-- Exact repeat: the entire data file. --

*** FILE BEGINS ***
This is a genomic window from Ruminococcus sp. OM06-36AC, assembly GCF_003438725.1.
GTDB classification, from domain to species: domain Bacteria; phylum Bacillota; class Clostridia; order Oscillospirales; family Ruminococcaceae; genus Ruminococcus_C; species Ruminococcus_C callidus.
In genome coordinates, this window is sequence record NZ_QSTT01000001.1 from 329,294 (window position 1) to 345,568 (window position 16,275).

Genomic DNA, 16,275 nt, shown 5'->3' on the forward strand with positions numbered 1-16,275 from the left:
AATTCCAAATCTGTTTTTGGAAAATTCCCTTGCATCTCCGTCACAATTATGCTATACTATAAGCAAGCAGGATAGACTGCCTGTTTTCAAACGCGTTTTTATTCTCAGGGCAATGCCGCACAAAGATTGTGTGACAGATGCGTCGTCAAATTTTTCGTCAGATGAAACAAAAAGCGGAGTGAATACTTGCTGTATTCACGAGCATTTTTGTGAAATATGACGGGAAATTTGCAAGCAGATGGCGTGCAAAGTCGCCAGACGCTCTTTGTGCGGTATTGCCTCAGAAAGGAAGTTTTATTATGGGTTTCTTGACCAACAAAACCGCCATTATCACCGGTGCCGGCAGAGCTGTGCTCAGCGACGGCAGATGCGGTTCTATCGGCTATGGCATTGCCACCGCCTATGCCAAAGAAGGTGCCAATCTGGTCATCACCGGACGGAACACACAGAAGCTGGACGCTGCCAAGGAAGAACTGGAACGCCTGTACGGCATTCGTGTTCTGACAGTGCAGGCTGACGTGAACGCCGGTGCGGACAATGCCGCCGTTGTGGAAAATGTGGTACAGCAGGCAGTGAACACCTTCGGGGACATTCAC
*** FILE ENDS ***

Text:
This is a genomic window from Ruminococcus sp. OM06-36AC, assembly GCF_003438725.1.
GTDB classification, from domain to species: domain Bacteria; phylum Bacillota; class Clostridia; order Oscillospirales; family Ruminococcaceae; genus Ruminococcus_C; species Ruminococcus_C callidus.
In genome coordinates, this window is sequence record NZ_QSTT01000001.1 from 329,294 (window position 1) to 345,568 (window position 16,275).

Genomic DNA, 16,275 nt, shown 5'->3' on the forward strand with positions numbered 1-16,275 from the left:
AATTCCAAATCTGTTTTTGGAAAATTCCCTTGCATCTCCGTCACAATTATGCTATACTATAAGCAAGCAGGATAGACTGCCTGTTTTCAAACGCGTTTTTATTCTCAGGGCAATGCCGCACAAAGATTGTGTGACAGATGCGTCGTCAAATTTTTCGTCAGATGAAACAAAAAGCGGAGTGAATACTTGCTGTATTCACGAGCATTTTTGTGAAATATGACGGGAAATTTGCAAGCAGATGGCGTGCAAAGTCGCCAGACGCTCTTTGTGCGGTATTGCCTCAGAAAGGAAGTTTTATTATGGGTTTCTTGACCAACAAAACCGCCATTATCACCGGTGCCGGCAGAGCTGTGCTCAGCGACGGCAGATGCGGTTCTATCGGCTATGGCATTGCCACCGCCTATGCCAAAGAAGGTGCCAATCTGGTCATCACCGGACGGAACACACAGAAGCTGGACGCTGCCAAGGAAGAACTGGAACGCCTGTACGGCATTCGTGTTCTGACAGTGCAGGCTGACGTGAACGCCGGTGCGGACAATGCCGCCGTTGTGGAAAATGTGGTACAGCAGGCAGTGAACACCTTCGGGGACATTCAC